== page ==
The preliminary injunction marks a victory for officials in Harris County, home to Houston, who argued that the controversial provision in a new Texas election law barred them from helping voters.
U.S. District Court Judge Xavier Rodriguez rejected arguments from the Texas Attorney General’s Office that blocking enforcement of that provision could sow confusion among voters, who have already begun to mail in ballots ahead of the state’s March 1 primary.
The injunction “does not affect any voting procedures,” Rodriguez wrote. “It simply prevents the imposition of criminal and civil penalties against officials for encouraging people to vote by mail if they are eligible to do so.”
February 18 is the deadline for Texas election officials to receive absentee ballot applications for next month’s primary. Early in-person voting begins Monday.
The primary is the first statewide election in Texas since Republicans there enacted sweeping new restrictions on voting last September, and it marks an early test of how the changes will affect turnout.
Officials in Harris County, the state’s most populous, said Friday’s court action freed them to begin outreach to eligible voters ahead of next week’s deadline to receive mail ballot applications.
“This is a fantastic result that will benefit voters across Texas,” Harris County Attorney Christian Menefee said in a statement.
The new Texas law, known as SB1, requires voters who want to cast mail-in ballots to provide identifying information twice: first when requesting an absentee mail ballot and then when submitting the completed ballot.
The identification the voter provides – a Texas ID number, such as a driver’s license number, or a partial Social Security number – must match the number on file with the voter’s registration record.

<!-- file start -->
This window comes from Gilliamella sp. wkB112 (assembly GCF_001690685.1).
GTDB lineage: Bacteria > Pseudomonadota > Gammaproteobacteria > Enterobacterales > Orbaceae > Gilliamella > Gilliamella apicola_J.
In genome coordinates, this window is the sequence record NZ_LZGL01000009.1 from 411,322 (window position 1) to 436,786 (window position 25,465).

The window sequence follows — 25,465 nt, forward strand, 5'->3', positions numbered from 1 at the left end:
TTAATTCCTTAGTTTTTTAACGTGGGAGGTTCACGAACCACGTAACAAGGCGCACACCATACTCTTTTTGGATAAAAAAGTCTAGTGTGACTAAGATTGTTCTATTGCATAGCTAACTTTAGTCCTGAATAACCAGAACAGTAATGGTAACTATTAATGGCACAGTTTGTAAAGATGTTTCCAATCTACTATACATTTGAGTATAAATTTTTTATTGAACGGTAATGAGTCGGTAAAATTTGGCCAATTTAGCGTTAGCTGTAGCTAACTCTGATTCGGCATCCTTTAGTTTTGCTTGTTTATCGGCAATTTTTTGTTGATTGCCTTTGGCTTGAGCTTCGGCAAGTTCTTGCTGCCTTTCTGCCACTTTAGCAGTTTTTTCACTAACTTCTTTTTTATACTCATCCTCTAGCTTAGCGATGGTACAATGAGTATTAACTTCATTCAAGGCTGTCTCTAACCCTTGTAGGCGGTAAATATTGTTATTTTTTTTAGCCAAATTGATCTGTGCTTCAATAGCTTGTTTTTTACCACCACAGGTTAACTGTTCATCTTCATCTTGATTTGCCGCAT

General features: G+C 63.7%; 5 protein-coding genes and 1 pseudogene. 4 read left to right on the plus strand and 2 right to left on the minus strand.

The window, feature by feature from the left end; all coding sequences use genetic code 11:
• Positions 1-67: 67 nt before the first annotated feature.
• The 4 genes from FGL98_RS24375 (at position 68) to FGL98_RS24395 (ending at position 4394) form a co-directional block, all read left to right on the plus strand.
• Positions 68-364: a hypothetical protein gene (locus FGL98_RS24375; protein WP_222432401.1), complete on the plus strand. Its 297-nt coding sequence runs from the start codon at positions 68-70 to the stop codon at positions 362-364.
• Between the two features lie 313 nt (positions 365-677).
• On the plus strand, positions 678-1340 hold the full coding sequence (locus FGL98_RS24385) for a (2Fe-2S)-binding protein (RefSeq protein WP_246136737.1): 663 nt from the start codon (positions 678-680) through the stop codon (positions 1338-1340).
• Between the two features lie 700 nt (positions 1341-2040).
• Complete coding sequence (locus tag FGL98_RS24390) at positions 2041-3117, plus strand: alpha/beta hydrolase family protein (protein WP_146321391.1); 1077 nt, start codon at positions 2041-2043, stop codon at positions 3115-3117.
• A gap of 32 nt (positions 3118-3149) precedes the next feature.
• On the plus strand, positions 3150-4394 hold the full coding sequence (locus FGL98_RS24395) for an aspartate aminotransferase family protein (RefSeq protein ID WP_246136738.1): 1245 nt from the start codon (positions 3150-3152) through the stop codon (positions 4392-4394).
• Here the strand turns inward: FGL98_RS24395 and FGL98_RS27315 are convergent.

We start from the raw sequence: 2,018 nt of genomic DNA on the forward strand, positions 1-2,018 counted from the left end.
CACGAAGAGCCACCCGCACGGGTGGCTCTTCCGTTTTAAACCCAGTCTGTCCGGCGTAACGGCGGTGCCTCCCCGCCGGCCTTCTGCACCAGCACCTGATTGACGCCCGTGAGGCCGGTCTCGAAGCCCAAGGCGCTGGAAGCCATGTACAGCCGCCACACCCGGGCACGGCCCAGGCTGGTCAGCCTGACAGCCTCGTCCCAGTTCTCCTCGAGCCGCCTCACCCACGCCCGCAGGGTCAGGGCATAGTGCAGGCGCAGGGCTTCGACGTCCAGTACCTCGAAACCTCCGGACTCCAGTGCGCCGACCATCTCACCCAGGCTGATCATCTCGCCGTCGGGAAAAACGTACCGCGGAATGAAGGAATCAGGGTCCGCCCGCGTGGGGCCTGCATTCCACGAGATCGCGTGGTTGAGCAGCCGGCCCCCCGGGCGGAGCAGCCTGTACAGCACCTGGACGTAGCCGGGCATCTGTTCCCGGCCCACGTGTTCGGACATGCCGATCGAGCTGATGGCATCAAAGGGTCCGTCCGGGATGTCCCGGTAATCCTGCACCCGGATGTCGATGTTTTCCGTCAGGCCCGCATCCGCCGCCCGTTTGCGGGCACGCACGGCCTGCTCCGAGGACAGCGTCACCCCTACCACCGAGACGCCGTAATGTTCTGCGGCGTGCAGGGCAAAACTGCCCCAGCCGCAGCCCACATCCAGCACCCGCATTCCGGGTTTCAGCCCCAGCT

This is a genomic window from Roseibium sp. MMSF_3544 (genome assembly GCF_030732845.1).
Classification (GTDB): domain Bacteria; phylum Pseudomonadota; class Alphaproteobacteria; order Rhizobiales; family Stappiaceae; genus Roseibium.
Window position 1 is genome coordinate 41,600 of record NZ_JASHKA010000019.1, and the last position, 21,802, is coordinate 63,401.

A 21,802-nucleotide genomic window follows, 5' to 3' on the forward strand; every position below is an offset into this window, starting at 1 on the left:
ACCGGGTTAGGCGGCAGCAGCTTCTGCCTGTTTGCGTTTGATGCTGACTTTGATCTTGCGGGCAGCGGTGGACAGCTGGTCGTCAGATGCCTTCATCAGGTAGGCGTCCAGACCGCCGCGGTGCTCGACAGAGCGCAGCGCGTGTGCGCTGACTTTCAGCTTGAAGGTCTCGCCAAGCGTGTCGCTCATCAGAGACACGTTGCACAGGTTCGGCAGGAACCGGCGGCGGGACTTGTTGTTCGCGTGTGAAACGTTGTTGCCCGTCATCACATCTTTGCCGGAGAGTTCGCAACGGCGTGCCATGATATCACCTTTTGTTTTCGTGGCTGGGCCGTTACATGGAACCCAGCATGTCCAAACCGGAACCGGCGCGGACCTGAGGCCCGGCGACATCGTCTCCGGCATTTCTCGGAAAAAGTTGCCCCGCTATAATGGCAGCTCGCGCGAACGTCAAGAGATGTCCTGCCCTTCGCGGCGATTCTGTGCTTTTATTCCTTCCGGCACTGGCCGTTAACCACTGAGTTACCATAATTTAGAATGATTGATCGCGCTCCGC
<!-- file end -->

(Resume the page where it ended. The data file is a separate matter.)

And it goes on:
In Harris County, 40% of mail-in ballots received so far have been flagged as faulty, county officials said. In all but a handful of cases, the problems involve the new identification requirement, officials said.
SB1 makes it a crime, punishable by at least six months in prison, for a public official to knowingly solicit “the submission of an application to vote by mail” from a person who did not request one.
Election officials also face fines of up to $ 10,000 for violating the ban.
Isabel Longoria, Harris County’s top election official, sued to block the provision, arguing that it violated her First Amendment right to free speech. She was joined in the lawsuit by Cathy Morgan, a volunteer who registers voters in the Austin area.
The ruling bars prosecutors in three Texas counties – Harris, Travis, and Williamson – from pursuing criminal charges. And it prohibits those counties and the Texas attorney general from seeking civil penalties.
In court Friday, Longoria testified her office had received about 8,000 voter phone calls in January alone – roughly 5,000 of which concerned absentee ballots.
But her staff has had to “very gingerly kind of walk around” what they are allowed to say to those voters – to avoid breaking the law, she said.
In a statement Friday night, Longoria called the order a “huge relief.”
“Now I can go back to doing an important part of my job,” she said.
Just a narrow slice of Texans can vote absentee by mail. They include those 65 or older, voters who will be out of their home county during in-person voting, those who are sick or disabled, and people who are incarcerated but still have the right to vote.
Nearly 1 million Texans used mail-in ballots during the 2020 election.